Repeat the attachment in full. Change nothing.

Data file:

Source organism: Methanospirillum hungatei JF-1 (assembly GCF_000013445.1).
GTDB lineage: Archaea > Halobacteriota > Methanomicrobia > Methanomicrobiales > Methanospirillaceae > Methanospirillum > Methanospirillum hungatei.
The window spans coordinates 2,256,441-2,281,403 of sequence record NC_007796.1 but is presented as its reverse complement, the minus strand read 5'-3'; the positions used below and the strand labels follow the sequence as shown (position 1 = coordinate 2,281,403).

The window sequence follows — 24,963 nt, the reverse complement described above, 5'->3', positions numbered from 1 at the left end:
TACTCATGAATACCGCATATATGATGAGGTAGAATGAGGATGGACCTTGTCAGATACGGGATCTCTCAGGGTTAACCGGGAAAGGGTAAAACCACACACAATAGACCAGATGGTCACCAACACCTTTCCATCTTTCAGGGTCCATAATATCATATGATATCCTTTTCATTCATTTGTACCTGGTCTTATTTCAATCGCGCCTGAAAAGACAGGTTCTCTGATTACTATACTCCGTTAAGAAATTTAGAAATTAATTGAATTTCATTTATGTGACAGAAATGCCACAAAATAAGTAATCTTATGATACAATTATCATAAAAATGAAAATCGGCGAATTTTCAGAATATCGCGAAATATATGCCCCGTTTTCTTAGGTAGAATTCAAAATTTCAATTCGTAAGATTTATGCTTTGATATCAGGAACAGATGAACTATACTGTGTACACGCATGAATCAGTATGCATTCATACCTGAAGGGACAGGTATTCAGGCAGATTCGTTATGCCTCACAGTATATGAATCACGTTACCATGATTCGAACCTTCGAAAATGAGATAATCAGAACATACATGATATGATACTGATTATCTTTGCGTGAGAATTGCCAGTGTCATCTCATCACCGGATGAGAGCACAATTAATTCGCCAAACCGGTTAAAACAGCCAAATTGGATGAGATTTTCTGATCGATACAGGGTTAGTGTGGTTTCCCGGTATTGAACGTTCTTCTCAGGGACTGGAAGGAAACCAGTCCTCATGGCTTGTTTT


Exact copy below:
Source organism: Methanospirillum hungatei JF-1 (assembly GCF_000013445.1).
GTDB lineage: Archaea > Halobacteriota > Methanomicrobia > Methanomicrobiales > Methanospirillaceae > Methanospirillum > Methanospirillum hungatei.
The window spans coordinates 2,256,441-2,281,403 of sequence record NC_007796.1 but is presented as its reverse complement, the minus strand read 5'-3'; the positions used below and the strand labels follow the sequence as shown (position 1 = coordinate 2,281,403).

The window sequence follows — 24,963 nt, the reverse complement described above, 5'->3', positions numbered from 1 at the left end:
TACTCATGAATACCGCATATATGATGAGGTAGAATGAGGATGGACCTTGTCAGATACGGGATCTCTCAGGGTTAACCGGGAAAGGGTAAAACCACACACAATAGACCAGATGGTCACCAACACCTTTCCATCTTTCAGGGTCCATAATATCATATGATATCCTTTTCATTCATTTGTACCTGGTCTTATTTCAATCGCGCCTGAAAAGACAGGTTCTCTGATTACTATACTCCGTTAAGAAATTTAGAAATTAATTGAATTTCATTTATGTGACAGAAATGCCACAAAATAAGTAATCTTATGATACAATTATCATAAAAATGAAAATCGGCGAATTTTCAGAATATCGCGAAATATATGCCCCGTTTTCTTAGGTAGAATTCAAAATTTCAATTCGTAAGATTTATGCTTTGATATCAGGAACAGATGAACTATACTGTGTACACGCATGAATCAGTATGCATTCATACCTGAAGGGACAGGTATTCAGGCAGATTCGTTATGCCTCACAGTATATGAATCACGTTACCATGATTCGAACCTTCGAAAATGAGATAATCAGAACATACATGATATGATACTGATTATCTTTGCGTGAGAATTGCCAGTGTCATCTCATCACCGGATGAGAGCACAATTAATTCGCCAAACCGGTTAAAACAGCCAAATTGGATGAGATTTTCTGATCGATACAGGGTTAGTGTGGTTTCCCGGTATTGAACGTTCTTCTCAGGGACTGGAAGGAAACCAGTCCTCATGGCTTGTTTT